Nordie has a pretty good general response; in particular I'll experience problems if I replace my chain after the 0.1 mm side of my Rohloff Caliber 2 drops in all the way then it's almost a guarantee I'll need a new cassette and chainrings; don't forget, if your cassette is worn then that soft aluminum chainring you use all the time is worn too. The exception is the big ring, it disperses the chain over so many teeth that I've never seen one that doesn't work because of a stretched chain. If I replace my chain before the 0.075 mm side of my checker drops fully in then the cassette is usually fine for multiple chain replacements.

    Of course it depends on the quality of your parts, how you maintain your drivetrain, how clean and lubed your chain is, what your riding conditions are like between cleanings (doesn't matter how well you clean your bike if your rides are hours of sand hell), and how you treat your chain in shifting and power transmission. You could be using the strongest cogs out there but if you never lube your chain and ride in sand then you'll be replacing your cassette with every chain.

    Best advice I can give is to get a chain checker (I vastly prefer the Rohloff one) and understand how to use it and what it's telling you.
    Don't you hate it when a sentence doesn't end the way you think it octopus?

  8. #8
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    FWIW, I just replace 8 and 9 speed chains on a once a year basis but I ride lots of miles in all conditions. As far as cassette wear goes, they usually last nearly forever if cleaned and serviced properly. Older XT and XTR stuff has 20 plus years on them and they're still being bought and resold and reused.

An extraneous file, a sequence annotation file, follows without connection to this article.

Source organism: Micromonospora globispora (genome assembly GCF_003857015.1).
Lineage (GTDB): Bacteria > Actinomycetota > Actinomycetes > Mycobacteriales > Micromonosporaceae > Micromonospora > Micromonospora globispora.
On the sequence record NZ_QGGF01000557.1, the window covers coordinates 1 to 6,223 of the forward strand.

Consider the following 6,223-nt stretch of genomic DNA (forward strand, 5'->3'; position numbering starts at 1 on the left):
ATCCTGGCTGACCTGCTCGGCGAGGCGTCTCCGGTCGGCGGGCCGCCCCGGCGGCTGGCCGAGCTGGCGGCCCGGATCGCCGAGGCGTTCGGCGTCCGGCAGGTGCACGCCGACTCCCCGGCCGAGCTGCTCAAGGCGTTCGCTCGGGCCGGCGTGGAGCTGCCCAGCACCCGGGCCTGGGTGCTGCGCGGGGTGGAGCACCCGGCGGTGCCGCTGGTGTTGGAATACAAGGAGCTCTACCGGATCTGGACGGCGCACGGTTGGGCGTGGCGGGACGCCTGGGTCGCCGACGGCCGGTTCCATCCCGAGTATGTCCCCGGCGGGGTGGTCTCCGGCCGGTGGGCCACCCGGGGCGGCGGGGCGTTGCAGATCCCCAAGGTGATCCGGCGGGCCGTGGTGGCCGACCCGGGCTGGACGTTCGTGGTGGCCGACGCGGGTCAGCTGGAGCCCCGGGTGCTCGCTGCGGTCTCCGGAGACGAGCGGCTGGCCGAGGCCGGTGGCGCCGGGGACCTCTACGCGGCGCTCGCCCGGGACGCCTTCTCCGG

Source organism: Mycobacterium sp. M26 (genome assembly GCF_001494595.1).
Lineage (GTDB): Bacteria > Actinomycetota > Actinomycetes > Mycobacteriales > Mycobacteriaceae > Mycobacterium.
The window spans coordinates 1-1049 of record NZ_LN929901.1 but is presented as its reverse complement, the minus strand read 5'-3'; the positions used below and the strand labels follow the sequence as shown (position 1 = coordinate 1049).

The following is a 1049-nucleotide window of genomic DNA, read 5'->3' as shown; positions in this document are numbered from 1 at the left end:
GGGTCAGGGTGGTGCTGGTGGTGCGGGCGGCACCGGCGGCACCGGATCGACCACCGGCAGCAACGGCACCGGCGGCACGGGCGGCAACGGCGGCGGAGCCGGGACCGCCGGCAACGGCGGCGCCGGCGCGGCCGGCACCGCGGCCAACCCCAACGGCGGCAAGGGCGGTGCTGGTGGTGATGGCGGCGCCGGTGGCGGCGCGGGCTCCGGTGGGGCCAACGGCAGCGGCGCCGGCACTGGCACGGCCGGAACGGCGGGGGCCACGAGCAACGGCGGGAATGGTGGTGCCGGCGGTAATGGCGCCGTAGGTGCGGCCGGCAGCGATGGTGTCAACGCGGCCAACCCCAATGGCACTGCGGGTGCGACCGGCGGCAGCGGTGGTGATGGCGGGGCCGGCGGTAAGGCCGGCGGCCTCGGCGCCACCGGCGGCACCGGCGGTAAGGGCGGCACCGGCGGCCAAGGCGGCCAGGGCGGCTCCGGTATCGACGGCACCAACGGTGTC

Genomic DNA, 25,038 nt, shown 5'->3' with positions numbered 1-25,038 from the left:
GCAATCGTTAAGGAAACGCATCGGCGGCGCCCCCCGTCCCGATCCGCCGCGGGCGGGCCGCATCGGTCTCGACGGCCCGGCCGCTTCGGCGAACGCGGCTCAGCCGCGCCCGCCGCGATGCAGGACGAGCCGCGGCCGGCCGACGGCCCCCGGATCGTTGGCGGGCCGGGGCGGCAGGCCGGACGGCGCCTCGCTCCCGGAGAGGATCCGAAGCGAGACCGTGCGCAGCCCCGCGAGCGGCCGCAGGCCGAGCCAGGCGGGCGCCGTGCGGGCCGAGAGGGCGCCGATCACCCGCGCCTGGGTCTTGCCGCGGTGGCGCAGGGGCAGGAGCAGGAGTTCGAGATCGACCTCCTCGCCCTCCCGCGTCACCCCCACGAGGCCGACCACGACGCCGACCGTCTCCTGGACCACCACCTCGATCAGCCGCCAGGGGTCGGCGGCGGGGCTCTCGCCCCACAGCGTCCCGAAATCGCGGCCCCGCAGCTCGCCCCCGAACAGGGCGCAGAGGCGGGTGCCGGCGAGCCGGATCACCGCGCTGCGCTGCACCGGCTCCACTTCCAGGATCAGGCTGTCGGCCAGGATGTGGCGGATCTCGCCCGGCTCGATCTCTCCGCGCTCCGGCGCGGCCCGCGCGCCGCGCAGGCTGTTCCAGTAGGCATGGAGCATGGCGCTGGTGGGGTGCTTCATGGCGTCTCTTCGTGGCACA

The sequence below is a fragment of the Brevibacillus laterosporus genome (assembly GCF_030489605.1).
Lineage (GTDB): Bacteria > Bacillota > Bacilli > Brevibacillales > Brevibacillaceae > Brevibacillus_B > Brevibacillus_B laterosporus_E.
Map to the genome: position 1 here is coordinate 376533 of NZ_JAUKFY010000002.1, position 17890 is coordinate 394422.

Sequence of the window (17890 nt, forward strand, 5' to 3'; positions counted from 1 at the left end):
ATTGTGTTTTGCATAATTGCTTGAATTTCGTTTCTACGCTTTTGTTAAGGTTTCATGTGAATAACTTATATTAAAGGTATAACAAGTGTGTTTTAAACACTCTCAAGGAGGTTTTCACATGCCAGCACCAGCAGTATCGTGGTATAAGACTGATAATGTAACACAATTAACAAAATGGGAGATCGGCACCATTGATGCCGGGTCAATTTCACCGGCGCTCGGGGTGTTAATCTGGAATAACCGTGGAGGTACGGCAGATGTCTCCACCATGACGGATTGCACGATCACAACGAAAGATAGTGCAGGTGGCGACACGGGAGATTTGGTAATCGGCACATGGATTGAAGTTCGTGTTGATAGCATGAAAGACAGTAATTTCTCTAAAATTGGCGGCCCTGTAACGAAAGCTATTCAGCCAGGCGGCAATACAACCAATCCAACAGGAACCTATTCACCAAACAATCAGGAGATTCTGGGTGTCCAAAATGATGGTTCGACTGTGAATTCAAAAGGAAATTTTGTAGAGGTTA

It'll take many years before you'll wear out a good quality set of chainrings. If you smash them on rocks, you'll replace them more frequently.
    The older bikes were built to last 20 years but newer bikes seem to be lasting considerably less.
    Take care of your bike and keep it properly lubed and tuned and it'll last forever.

  9. #9
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    Quote Originally Posted by peteer01 View Post
    Should you replace your rear cassette when replacing your chain, which I have read is best for the bike/chain/drive train, or is the cassette fine as long as you proactively replace the chain as needed.
    I just replaced one, but I think I usually wear out about three chains before I need a new cassette. I use a tape measure to check chain wear. Swapping the chain in time does seem to make a difference.

    It makes sense to me that a worn cassette should accelerate chain wear some. But I can't say I've noticed, let alone been motivated to track it in any real way.
    "Don't buy upgrades; ride up grades." -Eddy Merckx

  10. #10
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    I tend to check the chain wear first using one of a few chain gauges. if the chain is obviously "stretched," I replace that first, then visually inspect how the chain fits on the chainrings. sometimes the rings are obviously worn if you can see daylight between the teeth "gaps" and the chain. then I test-ride the bike, HARD, to make sure nothing skips. usually, the chain wears first and if it's really far gone, the cassette will go next. smaller chainrings wear out faster than big ones.